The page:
Where is the authenticity in American government?
As I indulged in my weekly obsession—Sunday morning news talk shows—I was struck by the lack of candor spewing forth. These media-trained, on-message politicians and political commentators told us next to nothing that could be considered authentic information about our country, the campaign or the future. I turned off the television in dismay.
I shouldn’t have been surprised, really. After all, the New York Times on Monday bared its journalistic soul with a story called “Last Word on the Trail? I Take It Back.” The story, which caused quite an uproar among non-Beltway journalists, revealed that high-level politicians now demand to approve their quotes before they can be used in print. The writer, Jeremy W. Peters, blamed it on “a millisecond Twitter news cycle and an unforgiving, gaffe-obsessed media culture.”
Whatever the reason, I don’t think this can be good for our society, our government or our future.
Authentic Teacher Voices
That’s why I am so proud of the VIVA Teachers who share their time, their ideas and their authentic voice with us as part of our VIVA Idea Exchanges. And glad that American government still has at least a few public leaders who believe in leadership that requires them to workable solutions not just shouting louder and more dogmatically.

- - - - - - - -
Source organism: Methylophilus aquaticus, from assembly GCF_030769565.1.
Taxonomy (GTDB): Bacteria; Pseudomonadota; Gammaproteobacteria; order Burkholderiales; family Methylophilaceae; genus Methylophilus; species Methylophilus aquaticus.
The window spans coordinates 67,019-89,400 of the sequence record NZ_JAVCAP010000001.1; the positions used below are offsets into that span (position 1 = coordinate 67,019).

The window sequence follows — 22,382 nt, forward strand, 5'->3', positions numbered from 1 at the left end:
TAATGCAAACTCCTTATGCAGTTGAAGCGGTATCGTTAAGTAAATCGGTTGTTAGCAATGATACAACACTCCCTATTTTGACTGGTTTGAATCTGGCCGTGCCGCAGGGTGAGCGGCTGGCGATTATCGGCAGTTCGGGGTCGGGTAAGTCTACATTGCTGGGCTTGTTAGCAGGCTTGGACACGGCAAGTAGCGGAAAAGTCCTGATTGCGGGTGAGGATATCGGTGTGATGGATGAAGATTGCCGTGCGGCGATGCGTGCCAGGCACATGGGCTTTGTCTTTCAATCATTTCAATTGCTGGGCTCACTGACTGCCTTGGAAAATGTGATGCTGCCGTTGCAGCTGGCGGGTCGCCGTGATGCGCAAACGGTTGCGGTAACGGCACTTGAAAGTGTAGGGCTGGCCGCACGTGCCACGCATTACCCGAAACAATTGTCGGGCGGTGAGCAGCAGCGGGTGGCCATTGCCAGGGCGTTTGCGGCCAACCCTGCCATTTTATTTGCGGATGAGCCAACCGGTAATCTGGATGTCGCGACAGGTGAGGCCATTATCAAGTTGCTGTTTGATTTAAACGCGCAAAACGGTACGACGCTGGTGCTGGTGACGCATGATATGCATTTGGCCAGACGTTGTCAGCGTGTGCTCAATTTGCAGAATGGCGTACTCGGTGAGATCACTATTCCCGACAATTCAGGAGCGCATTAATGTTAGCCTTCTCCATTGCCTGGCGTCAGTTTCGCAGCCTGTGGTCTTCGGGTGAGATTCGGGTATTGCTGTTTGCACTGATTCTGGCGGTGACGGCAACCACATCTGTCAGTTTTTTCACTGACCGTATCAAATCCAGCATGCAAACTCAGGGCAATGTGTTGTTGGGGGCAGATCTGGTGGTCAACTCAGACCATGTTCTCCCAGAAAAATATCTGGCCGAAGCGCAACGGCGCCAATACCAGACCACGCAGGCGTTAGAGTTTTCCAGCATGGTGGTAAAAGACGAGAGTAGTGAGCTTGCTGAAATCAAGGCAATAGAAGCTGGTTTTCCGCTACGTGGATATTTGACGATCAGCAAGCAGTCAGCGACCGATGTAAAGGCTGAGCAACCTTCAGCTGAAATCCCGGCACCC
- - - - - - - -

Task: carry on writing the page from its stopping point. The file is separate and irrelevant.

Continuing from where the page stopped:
Being authentic comes with risk. At the top political levels, they risk taking a hit during one ever-shortening news cycle. At the classroom, school and district level, our teachers sometimes risk their very jobs by speaking out.
We do our best to protect them from scrutiny. The VIVA Idea Exchange displays only their first name, last initial and (usually) what they teach. But there’s always the risk of an unusual name combined with a teaching specialty and a motivated person could figure out who is talking.
Worth the risk
At a recent national meeting of nonprofits helping teachers find their own public voice, some of the bold teachers who have volunteered their time and talent with other organizations shared the risks they take—bloggers who get “flamed” on the Internet, policy agitators who have had their pay docked for attending meetings, teachers who speak out and are spurned by colleagues or punished by public administrators. Yet, each of those teachers raised their authentic voice because they believed it was in the best interests of their students and their profession.
That’s the kind of passion our country needs. That’s the kind of courage that is required of a leader. That’s the authentic voice that can make a difference.
If a classroom teacher can do it, shouldn’t we expect the same from the people who lead this country?